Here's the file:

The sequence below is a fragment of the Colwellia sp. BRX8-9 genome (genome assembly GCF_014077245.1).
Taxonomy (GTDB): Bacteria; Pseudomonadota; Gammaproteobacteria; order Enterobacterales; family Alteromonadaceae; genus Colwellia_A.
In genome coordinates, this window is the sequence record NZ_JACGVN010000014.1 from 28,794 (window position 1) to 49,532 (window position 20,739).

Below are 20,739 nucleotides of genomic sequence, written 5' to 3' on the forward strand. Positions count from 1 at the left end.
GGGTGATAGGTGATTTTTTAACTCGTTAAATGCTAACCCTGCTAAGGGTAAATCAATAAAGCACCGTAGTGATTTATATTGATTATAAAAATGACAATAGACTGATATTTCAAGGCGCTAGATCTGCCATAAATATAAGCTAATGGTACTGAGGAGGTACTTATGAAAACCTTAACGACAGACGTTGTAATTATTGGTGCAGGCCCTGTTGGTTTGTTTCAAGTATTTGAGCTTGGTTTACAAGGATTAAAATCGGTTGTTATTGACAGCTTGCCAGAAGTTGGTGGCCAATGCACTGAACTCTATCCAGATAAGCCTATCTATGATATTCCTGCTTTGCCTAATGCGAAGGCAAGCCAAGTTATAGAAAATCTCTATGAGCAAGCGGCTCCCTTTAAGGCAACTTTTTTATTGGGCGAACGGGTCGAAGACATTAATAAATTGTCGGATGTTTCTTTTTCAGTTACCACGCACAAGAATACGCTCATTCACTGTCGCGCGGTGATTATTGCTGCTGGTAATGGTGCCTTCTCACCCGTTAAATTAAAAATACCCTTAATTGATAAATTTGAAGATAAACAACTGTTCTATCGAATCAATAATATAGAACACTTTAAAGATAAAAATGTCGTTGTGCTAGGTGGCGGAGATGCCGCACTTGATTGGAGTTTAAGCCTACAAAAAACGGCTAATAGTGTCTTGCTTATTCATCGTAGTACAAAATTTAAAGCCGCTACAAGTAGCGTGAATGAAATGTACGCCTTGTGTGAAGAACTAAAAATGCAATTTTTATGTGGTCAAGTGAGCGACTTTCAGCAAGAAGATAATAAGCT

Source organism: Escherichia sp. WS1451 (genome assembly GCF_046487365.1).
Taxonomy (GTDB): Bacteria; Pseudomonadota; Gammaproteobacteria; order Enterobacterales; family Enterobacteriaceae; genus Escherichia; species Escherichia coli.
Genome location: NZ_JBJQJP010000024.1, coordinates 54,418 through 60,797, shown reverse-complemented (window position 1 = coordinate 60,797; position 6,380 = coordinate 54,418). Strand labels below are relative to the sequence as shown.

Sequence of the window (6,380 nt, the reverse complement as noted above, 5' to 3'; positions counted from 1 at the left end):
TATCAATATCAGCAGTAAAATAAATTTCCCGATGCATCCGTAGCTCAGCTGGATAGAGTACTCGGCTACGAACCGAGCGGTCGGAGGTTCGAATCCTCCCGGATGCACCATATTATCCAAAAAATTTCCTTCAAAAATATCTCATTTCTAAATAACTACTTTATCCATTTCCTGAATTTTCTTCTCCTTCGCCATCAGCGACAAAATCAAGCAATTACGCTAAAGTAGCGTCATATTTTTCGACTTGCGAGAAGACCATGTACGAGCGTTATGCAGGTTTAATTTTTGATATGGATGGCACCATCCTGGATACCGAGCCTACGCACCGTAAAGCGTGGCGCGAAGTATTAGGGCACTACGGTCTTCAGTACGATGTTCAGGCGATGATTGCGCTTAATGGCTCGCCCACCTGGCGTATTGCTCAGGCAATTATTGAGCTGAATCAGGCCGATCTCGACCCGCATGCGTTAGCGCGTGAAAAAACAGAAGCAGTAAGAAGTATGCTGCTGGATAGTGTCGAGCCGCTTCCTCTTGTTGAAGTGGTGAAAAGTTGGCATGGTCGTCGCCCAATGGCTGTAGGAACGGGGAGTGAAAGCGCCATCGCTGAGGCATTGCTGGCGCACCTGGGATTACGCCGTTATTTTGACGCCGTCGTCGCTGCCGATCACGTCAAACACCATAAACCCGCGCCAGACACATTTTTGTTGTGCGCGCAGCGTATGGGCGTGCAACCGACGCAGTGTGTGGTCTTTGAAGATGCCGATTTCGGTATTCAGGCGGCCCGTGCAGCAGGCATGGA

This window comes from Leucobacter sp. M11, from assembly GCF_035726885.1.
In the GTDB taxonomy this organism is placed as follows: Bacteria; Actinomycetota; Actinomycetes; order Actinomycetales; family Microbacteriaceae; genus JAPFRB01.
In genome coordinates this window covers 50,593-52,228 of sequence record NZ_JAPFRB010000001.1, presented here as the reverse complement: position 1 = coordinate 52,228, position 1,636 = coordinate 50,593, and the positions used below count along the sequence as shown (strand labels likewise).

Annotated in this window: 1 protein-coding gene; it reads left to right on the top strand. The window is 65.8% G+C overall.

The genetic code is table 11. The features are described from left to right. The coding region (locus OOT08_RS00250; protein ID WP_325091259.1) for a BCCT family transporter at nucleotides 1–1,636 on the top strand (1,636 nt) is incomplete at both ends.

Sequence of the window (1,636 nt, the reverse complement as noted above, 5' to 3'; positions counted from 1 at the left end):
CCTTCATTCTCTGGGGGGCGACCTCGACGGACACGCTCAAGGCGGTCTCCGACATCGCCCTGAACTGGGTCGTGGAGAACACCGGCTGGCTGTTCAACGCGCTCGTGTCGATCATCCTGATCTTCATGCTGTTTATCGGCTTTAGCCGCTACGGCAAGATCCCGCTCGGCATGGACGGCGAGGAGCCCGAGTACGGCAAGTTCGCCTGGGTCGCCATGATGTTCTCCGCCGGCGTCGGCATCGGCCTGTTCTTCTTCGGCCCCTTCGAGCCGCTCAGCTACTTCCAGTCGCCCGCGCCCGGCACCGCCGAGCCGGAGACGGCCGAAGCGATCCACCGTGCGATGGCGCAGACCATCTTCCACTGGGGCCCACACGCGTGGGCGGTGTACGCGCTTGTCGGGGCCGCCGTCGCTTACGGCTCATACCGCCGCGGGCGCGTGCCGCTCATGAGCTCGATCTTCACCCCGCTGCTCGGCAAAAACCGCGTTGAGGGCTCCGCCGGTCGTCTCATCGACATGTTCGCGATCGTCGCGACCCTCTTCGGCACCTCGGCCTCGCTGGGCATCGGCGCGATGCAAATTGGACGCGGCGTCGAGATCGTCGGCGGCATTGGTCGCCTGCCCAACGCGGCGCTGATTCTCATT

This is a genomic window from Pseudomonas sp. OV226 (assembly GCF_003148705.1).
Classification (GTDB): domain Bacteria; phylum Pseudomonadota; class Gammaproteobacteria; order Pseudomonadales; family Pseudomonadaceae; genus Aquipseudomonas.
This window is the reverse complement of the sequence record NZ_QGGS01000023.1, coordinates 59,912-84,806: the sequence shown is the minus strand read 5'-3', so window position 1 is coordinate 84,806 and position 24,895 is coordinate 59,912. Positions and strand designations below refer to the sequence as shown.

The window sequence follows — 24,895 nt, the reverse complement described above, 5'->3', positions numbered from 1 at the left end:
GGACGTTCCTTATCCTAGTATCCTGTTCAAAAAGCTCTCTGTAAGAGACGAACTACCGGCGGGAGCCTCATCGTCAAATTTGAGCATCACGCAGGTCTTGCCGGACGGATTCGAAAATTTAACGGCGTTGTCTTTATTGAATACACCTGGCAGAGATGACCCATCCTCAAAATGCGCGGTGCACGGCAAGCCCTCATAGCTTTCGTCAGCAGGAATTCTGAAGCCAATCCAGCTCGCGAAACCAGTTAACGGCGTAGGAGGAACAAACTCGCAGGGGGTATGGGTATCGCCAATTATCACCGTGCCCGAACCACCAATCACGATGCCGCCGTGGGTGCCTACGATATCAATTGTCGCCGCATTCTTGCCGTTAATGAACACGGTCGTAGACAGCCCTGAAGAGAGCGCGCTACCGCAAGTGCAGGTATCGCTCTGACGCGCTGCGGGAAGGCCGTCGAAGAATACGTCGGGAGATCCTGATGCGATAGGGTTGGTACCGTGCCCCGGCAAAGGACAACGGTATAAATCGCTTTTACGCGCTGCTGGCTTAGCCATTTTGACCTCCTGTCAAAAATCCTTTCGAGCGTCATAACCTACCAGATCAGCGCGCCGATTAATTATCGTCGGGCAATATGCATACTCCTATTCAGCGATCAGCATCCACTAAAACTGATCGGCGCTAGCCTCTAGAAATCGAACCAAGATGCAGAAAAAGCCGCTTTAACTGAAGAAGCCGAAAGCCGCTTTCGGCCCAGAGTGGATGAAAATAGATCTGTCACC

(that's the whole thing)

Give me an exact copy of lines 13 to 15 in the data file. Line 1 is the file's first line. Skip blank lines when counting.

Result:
In genome coordinates this window covers 50,593-52,228 of sequence record NZ_JAPFRB010000001.1, presented here as the reverse complement: position 1 = coordinate 52,228, position 1,636 = coordinate 50,593, and the positions used below count along the sequence as shown (strand labels likewise).

Annotated in this window: 1 protein-coding gene; it reads left to right on the top strand. The window is 65.8% G+C overall.

The genetic code is table 11. The features are described from left to right. The coding region (locus OOT08_RS00250; protein ID WP_325091259.1) for a BCCT family transporter at nucleotides 1–1,636 on the top strand (1,636 nt) is incomplete at both ends.